In our coverage of the semiconductor space, we typically think of two main vectors of hardware – the CPU and the GPU. Beyond that, we look at FPGAs, microcontrollers, and this decade is bringing the advent of the dedicated AI processor. What ties all of these products together is actually the FPGA – a field programmable gate array that allows a skilled technician to essentially build a custom circuit out of configurable gates. This means an FPGA can be used to design and simulate a full CPU or GPU, but also an FPGA offers a reconfigurable way to offer optimized compute power that adapts to the needs of its users without the cost of millions or tens of millions to design dedicated silicon. One of the first FPGA companies on the market was Lattice Semiconductor, which now focuses on small power efficient FPGA designs that end up in everything from consumer devices to servers.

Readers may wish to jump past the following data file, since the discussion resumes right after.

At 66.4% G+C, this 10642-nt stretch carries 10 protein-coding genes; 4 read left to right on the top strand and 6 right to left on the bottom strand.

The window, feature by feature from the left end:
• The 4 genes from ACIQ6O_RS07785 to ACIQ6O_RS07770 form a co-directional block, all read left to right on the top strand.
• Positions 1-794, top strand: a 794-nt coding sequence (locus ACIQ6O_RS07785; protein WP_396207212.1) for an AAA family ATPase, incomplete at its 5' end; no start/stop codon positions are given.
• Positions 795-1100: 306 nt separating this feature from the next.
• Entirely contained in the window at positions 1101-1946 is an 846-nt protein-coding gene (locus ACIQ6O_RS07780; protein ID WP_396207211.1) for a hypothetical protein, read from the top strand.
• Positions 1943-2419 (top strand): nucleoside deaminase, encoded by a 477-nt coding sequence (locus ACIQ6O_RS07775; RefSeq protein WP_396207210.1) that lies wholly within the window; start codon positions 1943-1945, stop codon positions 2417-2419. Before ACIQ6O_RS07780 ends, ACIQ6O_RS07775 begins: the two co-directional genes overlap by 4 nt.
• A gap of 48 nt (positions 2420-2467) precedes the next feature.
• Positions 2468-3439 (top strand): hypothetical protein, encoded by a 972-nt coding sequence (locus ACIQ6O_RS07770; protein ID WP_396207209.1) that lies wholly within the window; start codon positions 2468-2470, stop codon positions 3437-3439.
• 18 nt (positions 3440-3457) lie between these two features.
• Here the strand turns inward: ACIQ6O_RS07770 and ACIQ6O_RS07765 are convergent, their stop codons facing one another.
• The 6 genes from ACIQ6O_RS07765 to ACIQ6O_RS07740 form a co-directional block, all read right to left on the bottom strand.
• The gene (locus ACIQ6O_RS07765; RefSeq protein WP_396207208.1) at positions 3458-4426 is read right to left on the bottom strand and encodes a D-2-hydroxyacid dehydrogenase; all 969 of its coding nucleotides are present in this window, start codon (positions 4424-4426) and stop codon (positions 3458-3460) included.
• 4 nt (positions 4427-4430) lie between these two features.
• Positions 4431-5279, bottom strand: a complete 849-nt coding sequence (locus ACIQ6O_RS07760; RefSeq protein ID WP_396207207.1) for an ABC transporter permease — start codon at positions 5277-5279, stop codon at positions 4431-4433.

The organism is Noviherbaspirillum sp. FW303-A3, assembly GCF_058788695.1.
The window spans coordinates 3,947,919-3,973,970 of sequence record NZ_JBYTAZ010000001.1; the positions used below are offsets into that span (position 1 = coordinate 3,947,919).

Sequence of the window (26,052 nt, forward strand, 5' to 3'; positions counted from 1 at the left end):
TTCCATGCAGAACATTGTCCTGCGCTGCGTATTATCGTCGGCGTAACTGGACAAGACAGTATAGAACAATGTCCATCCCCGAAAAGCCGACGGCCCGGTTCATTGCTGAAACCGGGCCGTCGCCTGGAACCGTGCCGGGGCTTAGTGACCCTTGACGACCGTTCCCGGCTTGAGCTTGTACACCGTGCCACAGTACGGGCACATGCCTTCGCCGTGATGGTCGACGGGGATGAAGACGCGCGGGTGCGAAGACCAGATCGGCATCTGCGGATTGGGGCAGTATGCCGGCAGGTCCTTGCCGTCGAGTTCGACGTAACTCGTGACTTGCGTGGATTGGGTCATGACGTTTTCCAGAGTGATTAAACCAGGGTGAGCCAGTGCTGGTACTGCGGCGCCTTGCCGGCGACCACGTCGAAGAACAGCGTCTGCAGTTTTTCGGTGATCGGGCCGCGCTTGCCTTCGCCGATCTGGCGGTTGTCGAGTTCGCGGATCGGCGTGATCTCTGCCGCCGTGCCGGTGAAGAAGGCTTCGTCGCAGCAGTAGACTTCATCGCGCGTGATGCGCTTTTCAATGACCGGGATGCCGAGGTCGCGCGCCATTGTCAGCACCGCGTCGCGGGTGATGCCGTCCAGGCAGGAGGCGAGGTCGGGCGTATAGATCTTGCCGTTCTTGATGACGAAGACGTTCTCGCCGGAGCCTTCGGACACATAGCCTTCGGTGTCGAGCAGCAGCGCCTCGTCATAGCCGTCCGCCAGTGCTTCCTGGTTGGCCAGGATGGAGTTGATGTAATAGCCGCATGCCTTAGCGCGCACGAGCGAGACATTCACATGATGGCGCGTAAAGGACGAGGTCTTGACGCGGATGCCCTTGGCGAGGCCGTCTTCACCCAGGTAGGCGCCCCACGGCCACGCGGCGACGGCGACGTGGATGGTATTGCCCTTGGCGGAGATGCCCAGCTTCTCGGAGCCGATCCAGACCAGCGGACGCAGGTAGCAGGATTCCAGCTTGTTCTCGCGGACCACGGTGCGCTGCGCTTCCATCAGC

Over the last three years at Lattice, Jim has initiated a cultural shift that is playing out in the company roadmaps – new products, a more agile approach, and a need to focus on enabling machine learning at every part of its product stack. The recent financial disclosures at Lattice show an increasing demand for its hardware, as well as the company making strides to double its addressable market over the next five years. I thought this would be a good time to reconnect with Jim to find out exactly what he’s doing at Lattice to earmark the next generation of growth at this foundational FPGA company.